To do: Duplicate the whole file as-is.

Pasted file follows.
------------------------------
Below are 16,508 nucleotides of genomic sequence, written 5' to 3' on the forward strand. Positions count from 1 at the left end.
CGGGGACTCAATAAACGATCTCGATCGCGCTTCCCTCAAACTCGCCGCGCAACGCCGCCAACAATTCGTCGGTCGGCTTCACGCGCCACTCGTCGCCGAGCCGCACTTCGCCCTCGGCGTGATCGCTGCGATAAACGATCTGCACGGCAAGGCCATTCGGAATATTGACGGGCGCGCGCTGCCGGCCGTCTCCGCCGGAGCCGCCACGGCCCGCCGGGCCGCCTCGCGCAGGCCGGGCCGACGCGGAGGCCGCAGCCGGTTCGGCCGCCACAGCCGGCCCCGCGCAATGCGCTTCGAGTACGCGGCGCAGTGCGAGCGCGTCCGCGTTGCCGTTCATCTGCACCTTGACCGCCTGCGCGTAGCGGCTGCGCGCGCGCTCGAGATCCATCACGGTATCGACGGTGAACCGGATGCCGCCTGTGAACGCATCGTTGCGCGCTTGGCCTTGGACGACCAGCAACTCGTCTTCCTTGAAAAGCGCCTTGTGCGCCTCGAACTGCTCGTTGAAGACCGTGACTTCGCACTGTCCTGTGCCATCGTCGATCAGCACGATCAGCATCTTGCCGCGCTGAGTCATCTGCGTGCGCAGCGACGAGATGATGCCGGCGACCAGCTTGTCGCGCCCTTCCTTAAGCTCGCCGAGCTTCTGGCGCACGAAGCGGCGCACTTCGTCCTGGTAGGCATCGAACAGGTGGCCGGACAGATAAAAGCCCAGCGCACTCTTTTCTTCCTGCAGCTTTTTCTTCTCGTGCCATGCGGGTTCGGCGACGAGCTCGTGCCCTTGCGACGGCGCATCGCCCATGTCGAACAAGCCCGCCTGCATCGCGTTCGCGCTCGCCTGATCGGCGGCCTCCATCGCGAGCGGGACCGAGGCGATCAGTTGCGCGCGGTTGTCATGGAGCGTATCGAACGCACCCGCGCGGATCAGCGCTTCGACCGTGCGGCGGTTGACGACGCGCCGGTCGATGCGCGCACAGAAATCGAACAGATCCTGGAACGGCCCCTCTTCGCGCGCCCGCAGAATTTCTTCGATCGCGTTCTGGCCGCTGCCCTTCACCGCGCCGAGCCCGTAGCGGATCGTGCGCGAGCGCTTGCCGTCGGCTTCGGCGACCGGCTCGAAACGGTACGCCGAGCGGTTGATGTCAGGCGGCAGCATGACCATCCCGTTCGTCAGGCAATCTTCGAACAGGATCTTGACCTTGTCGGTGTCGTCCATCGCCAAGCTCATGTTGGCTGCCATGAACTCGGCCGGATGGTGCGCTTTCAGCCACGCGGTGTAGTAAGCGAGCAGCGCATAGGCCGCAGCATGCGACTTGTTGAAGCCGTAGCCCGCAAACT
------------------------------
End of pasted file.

Below are 16,508 nucleotides of genomic sequence, written 5' to 3' on the forward strand. Positions count from 1 at the left end.
CGGGGACTCAATAAACGATCTCGATCGCGCTTCCCTCAAACTCGCCGCGCAACGCCGCCAACAATTCGTCGGTCGGCTTCACGCGCCACTCGTCGCCGAGCCGCACTTCGCCCTCGGCGTGATCGCTGCGATAAACGATCTGCACGGCAAGGCCATTCGGAATATTGACGGGCGCGCGCTGCCGGCCGTCTCCGCCGGAGCCGCCACGGCCCGCCGGGCCGCCTCGCGCAGGCCGGGCCGACGCGGAGGCCGCAGCCGGTTCGGCCGCCACAGCCGGCCCCGCGCAATGCGCTTCGAGTACGCGGCGCAGTGCGAGCGCGTCCGCGTTGCCGTTCATCTGCACCTTGACCGCCTGCGCGTAGCGGCTGCGCGCGCGCTCGAGATCCATCACGGTATCGACGGTGAACCGGATGCCGCCTGTGAACGCATCGTTGCGCGCTTGGCCTTGGACGACCAGCAACTCGTCTTCCTTGAAAAGCGCCTTGTGCGCCTCGAACTGCTCGTTGAAGACCGTGACTTCGCACTGTCCTGTGCCATCGTCGATCAGCACGATCAGCATCTTGCCGCGCTGAGTCATCTGCGTGCGCAGCGACGAGATGATGCCGGCGACCAGCTTGTCGCGCCCTTCCTTAAGCTCGCCGAGCTTCTGGCGCACGAAGCGGCGCACTTCGTCCTGGTAGGCATCGAACAGGTGGCCGGACAGATAAAAGCCCAGCGCACTCTTTTCTTCCTGCAGCTTTTTCTTCTCGTGCCATGCGGGTTCGGCGACGAGCTCGTGCCCTTGCGACGGCGCATCGCCCATGTCGAACAAGCCCGCCTGCATCGCGTTCGCGCTCGCCTGATCGGCGGCCTCCATCGCGAGCGGGACCGAGGCGATCAGTTGCGCGCGGTTGTCATGGAGCGTATCGAACGCACCCGCGCGGATCAGCGCTTCGACCGTGCGGCGGTTGACGACGCGCCGGTCGATGCGCGCACAGAAATCGAACAGATCCTGGAACGGCCCCTCTTCGCGCGCCCGCAGAATTTCTTCGATCGCGTTCTGGCCGCTGCCCTTCACCGCGCCGAGCCCGTAGCGGATCGTGCGCGAGCGCTTGCCGTCGGCTTCGGCGACCGGCTCGAAACGGTACGCCGAGCGGTTGATGTCAGGCGGCAGCATGACCATCCCGTTCGTCAGGCAATCTTCGAACAGGATCTTGACCTTGTCGGTGTCGTCCATCGCCAAGCTCATGTTGGCTGCCATGAACTCGGCCGGATGGTGCGCTTTCAGCCACGCGGTGTAGTAAGCGAGCAGCGCATAGGCCGCAGCATGCGACTTGTTGAAGCCGTAGCCCGCAAACT